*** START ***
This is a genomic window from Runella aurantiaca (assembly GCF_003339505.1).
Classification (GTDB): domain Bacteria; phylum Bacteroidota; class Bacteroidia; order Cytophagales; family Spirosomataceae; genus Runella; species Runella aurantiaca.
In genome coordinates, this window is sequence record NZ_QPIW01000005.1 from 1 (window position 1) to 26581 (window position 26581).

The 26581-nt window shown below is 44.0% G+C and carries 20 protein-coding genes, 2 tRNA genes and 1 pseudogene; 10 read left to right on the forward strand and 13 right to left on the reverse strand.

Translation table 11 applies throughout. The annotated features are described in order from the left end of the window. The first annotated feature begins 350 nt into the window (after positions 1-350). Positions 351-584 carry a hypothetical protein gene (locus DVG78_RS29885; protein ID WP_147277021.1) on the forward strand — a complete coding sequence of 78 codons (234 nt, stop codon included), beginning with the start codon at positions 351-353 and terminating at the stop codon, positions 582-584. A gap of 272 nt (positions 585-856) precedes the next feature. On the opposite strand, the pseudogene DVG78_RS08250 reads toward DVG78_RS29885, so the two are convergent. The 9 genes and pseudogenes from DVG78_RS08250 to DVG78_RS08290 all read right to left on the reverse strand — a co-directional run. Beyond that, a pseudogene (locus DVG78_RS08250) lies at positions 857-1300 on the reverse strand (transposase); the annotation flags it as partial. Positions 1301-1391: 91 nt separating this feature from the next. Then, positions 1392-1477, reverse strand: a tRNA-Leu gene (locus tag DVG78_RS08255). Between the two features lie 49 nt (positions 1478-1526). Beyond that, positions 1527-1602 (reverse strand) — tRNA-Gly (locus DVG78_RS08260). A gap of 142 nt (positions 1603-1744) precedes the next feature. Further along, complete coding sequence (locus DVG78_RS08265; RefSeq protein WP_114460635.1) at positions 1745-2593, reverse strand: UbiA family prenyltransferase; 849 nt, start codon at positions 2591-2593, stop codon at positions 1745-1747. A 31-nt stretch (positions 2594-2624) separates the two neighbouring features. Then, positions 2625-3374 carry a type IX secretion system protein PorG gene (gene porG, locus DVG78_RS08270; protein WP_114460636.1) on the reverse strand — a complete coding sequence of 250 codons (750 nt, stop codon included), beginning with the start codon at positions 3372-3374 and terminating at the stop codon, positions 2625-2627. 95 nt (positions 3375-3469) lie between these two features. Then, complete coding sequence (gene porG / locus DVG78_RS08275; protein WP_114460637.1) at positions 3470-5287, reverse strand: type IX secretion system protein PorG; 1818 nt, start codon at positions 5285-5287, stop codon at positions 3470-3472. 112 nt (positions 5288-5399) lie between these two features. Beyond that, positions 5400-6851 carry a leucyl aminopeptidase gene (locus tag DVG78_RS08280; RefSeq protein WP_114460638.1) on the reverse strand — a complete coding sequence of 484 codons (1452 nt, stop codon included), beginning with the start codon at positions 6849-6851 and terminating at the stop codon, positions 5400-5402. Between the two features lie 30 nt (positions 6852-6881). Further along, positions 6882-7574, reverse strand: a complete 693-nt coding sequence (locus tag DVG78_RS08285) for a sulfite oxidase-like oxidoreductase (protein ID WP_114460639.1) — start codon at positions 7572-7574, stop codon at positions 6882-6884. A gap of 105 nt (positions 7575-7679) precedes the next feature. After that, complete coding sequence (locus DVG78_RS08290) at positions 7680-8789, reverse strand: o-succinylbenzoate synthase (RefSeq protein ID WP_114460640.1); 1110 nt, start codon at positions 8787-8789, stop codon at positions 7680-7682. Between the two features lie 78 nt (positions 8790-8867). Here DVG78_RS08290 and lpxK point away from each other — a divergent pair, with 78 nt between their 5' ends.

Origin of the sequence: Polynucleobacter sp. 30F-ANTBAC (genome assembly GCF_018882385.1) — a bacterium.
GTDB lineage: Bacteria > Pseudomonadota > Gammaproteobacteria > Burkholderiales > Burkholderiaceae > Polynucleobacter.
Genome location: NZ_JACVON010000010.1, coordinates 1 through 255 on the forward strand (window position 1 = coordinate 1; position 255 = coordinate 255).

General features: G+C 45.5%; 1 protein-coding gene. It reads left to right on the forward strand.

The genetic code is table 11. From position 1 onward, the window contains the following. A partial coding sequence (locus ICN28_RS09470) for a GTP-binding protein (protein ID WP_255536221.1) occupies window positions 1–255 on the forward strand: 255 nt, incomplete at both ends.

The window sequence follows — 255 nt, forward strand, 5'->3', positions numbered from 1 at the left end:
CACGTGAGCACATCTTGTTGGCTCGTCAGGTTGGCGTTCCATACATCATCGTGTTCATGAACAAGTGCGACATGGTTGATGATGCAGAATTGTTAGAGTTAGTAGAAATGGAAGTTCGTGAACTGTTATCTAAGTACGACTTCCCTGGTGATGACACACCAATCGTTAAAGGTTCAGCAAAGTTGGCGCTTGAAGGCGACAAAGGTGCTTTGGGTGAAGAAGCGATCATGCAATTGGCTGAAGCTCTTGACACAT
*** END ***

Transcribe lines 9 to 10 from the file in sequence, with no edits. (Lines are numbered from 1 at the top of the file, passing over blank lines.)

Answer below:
General features: G+C 45.5%; 1 protein-coding gene. It reads left to right on the forward strand.

The genetic code is table 11. From position 1 onward, the window contains the following. A partial coding sequence (locus ICN28_RS09470) for a GTP-binding protein (protein ID WP_255536221.1) occupies window positions 1–255 on the forward strand: 255 nt, incomplete at both ends.